Mar Saba Monastery is a Greek Orthodox monastery built on a cliff on the slope of the Kidron Valley in the northern Judean Desert; but the access road to it by car passes through Area A, via a Palestinian village. The monastery can be reached by walking/cycling/ SUV from the road in the Hyrcania Valley. The monastery is named after its founder, the monk Sabas, and has been active almost continuously for about 1,500 years. Sabas, who worked for about 50 years to establish missions and monasteries in the Land of Israel. In fact, he was the most important figure among the desert monks of the Byzantine period and was also very influential on the Byzantine emperor Justinian I.
The History of Mar Saba Monastery
The establishment of the monastery and its first years of operation are closely connected with the history of its founder, the monk Sabas. Sebas was born in 439 in Cappadocia in central Turkey, in his youth he studied at a monastery, and in 456 he came to Jerusalem. He stayed in Coynobion and the Laura of Theoctistus, in the Og River. Was a disciple of Euthymius, and accompanied him on fasting journeys in the desert. Sabas is considered the third generation of desert monks, after the generations of Hariton and Euthymius.
After the death of Euthymius, Sabas began to live in a cave on the cliff of the Kidron Valley as a hermit; and within a few years, more monks gathered around him who lived in the secluded caves. The biography of Sabas was written by Cyril of Scythopolis, who was a student of Sabas. Over the years the Mar Saba Monastery developed, and the number of its monks reached hundreds. Also with the help of generous donations and Sabas’ good connections, additional structures were built for the monastery on the cliff of the Kidron Valley; in front of the caves that were used by Sabas and his companions. In the last years of Sabas’ life, the Mar Saba Monastery was inhabited by hundreds of monks. Before the death of Sabas in 532; thousands of monks visited the monastery.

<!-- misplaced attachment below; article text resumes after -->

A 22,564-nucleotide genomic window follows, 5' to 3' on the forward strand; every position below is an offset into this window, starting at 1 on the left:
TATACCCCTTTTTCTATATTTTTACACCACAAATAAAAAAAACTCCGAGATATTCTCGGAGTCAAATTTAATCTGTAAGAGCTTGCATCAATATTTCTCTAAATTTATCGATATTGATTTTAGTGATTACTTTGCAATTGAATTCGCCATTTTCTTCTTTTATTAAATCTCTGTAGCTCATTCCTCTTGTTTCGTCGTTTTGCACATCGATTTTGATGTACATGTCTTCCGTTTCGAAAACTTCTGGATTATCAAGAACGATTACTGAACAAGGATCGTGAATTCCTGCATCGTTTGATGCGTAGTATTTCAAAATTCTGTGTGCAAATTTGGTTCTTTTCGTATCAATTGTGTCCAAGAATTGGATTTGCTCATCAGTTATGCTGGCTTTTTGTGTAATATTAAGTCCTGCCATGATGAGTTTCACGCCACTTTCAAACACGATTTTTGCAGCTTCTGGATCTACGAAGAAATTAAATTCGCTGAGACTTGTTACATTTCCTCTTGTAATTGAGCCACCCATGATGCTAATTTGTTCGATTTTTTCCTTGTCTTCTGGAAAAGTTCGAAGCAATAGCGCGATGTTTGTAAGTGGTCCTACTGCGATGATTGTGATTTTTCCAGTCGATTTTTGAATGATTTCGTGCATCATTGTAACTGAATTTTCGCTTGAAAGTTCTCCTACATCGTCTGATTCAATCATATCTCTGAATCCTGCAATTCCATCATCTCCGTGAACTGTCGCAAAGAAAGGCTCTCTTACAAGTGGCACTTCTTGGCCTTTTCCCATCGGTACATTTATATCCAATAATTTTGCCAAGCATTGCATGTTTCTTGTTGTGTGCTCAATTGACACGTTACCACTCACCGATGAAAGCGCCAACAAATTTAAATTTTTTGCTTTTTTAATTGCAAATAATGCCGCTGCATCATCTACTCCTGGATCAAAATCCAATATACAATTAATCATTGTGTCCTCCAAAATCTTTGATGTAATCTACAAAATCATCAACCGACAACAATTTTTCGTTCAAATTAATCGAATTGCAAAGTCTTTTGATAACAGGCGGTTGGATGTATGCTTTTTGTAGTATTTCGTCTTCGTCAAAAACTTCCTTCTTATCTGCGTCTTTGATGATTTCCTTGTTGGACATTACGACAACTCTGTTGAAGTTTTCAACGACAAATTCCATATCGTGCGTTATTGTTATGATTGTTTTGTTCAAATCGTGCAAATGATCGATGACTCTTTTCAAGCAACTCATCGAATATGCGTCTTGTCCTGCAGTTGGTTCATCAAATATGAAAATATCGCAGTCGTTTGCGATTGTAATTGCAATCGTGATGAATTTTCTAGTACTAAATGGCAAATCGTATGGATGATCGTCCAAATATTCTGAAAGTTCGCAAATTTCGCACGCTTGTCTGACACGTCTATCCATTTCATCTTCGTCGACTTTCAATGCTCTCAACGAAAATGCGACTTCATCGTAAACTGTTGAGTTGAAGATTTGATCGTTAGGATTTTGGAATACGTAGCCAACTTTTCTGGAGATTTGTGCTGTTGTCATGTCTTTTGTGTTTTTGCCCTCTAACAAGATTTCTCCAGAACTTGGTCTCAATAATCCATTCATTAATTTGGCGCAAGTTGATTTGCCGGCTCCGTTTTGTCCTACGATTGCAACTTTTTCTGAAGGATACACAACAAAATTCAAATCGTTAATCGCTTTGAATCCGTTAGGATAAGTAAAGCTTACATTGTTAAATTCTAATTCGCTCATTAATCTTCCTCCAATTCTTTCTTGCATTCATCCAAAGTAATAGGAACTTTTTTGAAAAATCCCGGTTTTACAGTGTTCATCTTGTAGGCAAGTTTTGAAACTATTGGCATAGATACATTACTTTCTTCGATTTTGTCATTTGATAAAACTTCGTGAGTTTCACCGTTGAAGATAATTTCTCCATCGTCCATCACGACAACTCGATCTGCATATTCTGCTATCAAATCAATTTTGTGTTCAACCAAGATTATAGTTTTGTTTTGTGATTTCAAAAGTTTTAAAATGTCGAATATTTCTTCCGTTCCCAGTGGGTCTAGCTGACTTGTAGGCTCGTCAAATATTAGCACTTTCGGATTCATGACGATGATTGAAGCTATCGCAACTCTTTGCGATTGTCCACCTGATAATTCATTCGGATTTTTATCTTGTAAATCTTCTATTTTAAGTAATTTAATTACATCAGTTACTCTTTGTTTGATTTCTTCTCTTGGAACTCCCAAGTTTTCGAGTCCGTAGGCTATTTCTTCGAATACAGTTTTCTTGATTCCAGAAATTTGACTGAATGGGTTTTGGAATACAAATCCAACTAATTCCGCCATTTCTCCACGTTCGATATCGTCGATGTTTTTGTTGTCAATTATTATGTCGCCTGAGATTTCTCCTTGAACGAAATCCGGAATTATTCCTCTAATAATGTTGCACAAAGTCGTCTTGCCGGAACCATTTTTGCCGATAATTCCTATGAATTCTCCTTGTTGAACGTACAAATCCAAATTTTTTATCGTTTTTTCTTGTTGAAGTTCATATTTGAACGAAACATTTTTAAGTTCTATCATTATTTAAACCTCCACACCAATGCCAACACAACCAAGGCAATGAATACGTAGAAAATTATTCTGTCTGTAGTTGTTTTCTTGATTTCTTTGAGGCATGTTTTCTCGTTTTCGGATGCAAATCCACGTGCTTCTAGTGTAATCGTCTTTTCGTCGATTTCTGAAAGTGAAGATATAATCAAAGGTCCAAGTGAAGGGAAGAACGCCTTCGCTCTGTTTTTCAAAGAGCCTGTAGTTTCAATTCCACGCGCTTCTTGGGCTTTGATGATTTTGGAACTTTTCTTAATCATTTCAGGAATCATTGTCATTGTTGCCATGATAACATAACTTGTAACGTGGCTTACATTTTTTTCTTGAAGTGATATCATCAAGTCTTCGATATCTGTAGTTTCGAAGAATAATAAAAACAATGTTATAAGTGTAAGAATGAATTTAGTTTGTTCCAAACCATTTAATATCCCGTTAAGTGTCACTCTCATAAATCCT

The Chronicles the Mar Saba Monastery After Sabas Death
So in 614, after the Persian invasion; the Mar Saba Monastery was badly damaged. But unlike most monasteries in the country, it did not cease to exist, and in 629 it was restored. Then in 796 the monastery was attacked again and looted. Finally, at the beginning of the 9th century; the monastery was restored and fortified once more, probably as a sign of friendship of the caliph Harun a-Rashid to Charlemagne.
During the Crusader period; the Mar Saba Monastery underwent a major construction boom. Among other things, an external wall and the guard tower at its entrance were built in order to protect its inhabitants from the tribal attacks in its area. During this period the monastery received much help and donations from the heads of the Crusader government; and many lands and property were made available to it. The attitude towards him can be learned from the actions of Melisande, Queen of Jerusalem; who, like her mother, bequeathed to the monks of the monastery all her personal property. During this period, about 40 monks lived in the monastery.